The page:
Hard Problems

## We Can Solve Problems

I’m convinced that there’s no poison worse for the soul than pessimism. Everyone knows that pessimistic person. The person who says no one should have kids, because the world is going to shit. We’re all gonna die, because climate change is destroying our planet. And big, evil corporations are doing nothing to stop it. Better to give up now.

I’m sure there’s a small part in everyone that asks, “what if they’re right?”

Turn on the news and the state of the world always seem dire. Talk of climate change, war, disease, and famine make the future sound pretty grim.

And your pessimistic friend? They sound pretty smart. They have stats, articles, and clever retorts that makes it sound like they know what they’re talking about. I don’t blame you for buying the sales pitch. But they’re dead wrong.

Pessimism seems like an intellectually serious position because the solution to hard problems is never obvious. If it were, the problem would be solved. So a smart person in good faith can say, “How are we going to solve this problem? I haven’t met a single person who has the solution! Here’s 10 reasons this hard problem is hard.”

Well, duh… Hard problems are hard. But history teaches us humans are good at doing hard things.

The problems of yesterday seemed crazy. Humans don’t fly. Humans don’t go to space. Here’s the New York Times telling us we’ll never fly in 1903–the same year the Wright brothers had their first flight!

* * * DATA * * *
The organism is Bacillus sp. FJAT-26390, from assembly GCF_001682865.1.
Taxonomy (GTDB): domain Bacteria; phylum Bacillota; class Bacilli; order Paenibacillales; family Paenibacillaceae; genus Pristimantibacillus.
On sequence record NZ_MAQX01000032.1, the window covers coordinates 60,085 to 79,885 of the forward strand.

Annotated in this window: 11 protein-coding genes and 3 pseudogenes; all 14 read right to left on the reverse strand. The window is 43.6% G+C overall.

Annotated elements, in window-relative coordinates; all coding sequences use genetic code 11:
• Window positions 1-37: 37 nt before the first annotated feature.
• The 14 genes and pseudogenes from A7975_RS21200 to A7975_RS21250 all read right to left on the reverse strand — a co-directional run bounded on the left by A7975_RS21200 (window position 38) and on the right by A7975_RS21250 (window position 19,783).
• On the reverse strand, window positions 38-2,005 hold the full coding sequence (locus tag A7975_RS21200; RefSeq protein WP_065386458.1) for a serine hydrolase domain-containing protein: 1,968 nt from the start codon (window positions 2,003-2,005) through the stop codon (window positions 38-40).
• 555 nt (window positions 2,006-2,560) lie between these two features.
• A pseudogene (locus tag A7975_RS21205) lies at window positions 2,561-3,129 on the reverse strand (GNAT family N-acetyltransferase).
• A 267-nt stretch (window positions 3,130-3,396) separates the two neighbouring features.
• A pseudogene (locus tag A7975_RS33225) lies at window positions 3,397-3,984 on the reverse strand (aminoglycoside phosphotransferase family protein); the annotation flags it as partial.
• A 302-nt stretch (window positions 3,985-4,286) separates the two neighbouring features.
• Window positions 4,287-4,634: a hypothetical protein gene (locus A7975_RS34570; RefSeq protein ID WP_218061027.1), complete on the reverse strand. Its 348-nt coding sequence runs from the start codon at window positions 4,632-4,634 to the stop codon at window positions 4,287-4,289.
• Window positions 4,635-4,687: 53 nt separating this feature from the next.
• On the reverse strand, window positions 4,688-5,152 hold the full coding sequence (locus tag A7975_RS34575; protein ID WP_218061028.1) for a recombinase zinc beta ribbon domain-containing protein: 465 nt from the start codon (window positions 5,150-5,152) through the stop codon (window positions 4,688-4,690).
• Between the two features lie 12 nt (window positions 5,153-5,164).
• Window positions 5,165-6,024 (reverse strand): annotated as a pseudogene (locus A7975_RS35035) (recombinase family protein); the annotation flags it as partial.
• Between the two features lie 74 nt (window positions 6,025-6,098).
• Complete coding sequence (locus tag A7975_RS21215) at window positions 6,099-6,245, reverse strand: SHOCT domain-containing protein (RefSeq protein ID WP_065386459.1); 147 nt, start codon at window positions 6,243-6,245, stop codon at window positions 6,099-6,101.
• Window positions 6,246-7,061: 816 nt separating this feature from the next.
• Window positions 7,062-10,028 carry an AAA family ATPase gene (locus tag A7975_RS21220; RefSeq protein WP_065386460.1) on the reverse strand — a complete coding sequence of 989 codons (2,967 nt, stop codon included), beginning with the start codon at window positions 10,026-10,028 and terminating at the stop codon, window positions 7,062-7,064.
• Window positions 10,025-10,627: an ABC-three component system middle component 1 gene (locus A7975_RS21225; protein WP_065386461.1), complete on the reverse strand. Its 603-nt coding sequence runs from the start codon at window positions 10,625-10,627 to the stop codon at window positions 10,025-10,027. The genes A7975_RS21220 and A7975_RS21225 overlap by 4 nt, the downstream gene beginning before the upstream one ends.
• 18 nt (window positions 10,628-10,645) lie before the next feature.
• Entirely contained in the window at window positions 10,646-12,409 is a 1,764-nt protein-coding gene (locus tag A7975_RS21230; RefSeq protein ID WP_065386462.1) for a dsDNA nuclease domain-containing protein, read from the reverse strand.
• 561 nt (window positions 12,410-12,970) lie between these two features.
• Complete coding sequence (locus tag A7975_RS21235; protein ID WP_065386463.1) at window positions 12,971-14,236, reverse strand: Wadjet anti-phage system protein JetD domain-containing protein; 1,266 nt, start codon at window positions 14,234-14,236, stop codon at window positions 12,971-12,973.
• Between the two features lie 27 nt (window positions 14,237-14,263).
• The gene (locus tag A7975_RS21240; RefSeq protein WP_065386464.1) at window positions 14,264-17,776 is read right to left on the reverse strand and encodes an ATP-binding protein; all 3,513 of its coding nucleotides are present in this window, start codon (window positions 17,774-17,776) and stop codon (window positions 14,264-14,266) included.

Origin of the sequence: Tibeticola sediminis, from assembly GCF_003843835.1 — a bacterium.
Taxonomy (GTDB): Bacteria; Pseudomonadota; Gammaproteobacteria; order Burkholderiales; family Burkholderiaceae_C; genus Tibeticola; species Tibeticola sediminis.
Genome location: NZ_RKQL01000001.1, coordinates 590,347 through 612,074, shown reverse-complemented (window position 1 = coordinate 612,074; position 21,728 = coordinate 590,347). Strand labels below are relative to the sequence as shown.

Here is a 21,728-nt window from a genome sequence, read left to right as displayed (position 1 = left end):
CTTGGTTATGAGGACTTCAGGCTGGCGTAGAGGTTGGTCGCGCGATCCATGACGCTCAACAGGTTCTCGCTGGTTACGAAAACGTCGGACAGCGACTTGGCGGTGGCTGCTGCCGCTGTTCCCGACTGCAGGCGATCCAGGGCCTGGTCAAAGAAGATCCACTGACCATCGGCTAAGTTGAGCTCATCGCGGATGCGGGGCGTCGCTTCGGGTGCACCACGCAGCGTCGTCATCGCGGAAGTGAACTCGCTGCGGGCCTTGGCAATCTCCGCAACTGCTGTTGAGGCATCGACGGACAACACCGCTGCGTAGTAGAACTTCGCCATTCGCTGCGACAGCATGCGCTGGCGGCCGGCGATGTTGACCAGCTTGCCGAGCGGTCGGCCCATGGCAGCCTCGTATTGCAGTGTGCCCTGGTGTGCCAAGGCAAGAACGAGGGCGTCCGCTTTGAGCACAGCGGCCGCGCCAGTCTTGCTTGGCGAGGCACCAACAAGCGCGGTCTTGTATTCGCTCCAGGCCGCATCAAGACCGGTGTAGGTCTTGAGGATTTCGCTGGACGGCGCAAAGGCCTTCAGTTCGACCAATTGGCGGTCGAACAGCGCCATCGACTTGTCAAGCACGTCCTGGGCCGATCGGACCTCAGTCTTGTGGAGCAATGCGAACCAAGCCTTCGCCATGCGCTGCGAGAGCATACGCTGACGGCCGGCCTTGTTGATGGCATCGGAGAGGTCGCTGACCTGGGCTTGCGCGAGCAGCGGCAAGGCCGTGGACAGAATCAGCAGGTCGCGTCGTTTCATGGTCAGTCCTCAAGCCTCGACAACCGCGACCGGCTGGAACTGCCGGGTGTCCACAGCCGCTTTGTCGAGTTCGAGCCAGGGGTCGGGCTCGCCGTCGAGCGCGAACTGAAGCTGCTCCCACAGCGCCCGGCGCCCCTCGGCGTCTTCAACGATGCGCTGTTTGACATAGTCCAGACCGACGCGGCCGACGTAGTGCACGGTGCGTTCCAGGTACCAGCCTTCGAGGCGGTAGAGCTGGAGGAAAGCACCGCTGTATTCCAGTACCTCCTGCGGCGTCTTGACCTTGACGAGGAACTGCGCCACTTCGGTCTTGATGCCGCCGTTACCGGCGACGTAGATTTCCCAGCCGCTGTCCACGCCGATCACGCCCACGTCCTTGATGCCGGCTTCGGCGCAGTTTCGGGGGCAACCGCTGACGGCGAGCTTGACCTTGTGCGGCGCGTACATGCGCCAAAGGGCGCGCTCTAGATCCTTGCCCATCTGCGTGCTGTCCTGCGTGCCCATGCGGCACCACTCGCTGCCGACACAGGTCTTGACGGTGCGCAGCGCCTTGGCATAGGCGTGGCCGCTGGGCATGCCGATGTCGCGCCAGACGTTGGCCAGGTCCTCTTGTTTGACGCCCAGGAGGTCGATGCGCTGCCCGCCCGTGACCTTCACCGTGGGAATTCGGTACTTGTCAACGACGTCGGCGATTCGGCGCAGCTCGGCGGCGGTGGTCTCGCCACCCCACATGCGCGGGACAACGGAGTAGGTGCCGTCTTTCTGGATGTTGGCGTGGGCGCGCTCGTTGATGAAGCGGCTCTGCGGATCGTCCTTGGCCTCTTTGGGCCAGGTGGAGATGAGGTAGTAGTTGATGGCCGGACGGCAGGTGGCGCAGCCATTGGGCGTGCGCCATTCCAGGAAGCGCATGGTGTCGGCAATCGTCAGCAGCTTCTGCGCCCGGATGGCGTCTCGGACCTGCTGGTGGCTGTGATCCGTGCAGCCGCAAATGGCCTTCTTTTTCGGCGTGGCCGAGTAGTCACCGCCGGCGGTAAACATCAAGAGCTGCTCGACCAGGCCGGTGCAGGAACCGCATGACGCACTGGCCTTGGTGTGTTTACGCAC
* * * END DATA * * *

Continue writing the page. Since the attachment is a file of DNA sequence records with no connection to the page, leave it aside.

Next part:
Hence, if it requires, say, a thousand years to fit for easy flight a bird which started with rudimentary wings, or ten thousand for one with started with no wings at all and had to sprout them ab initio, it might be assumed that the flying machine which will really fly might be evolved by the combined and continuous efforts of mathematicians and mechanicians in from one million to ten million years — provided, of course, we can meanwhile eliminate such little drawbacks and embarrassments as the existing relation between weight and strength in inorganic materials.

If the pessimists were wrong before, they’ll be wrong again.

What are today’s impossible problems that will be solved in the future? Energy is an obvious candidate. Today, we think of energy as scare and struggle to imagine how we’ll power the world without destroying the earth. But basic physics tells us it doesn’t have to be this way.

The amount of energy that hits the earth from the sun is roughly 10,000x the world’s energy consumption. And this is nothing compared to the energy stored in an atom. One liter of water contains as much energy as is produced by burning a million tons of gasoline. Crack the problem of fusion energy and you can potentially unleash a huge portion of this energy. Our future will have single fusion reactors that produce more energy in a day than the world uses in a year today.

Life extension is another. People accept that a human’s lifespan is between 80-100 years. Maybe we won’t be able to live forever, but sometime soon we’ll see the first 200 year old. Someday, the average life expectancy of a human will hit quadruple digits.

Given that everyone on earth is affected by death, disease, and resource constraints, there’s a huge ethical dilemma by not solving these problems. 10 million people die each year from cancer alone. That’s about one holocaust every year. That’s not acceptable!

We don’t have to accept things as they are. Humans can solve hard problems. Actually, we must solve hard problems. It’s our moral imperative. But that demands we recognize pessimism for what it is: a misguided, lazy, and deadly position. Drop the pessimism and start building. There are problems waiting to be solved.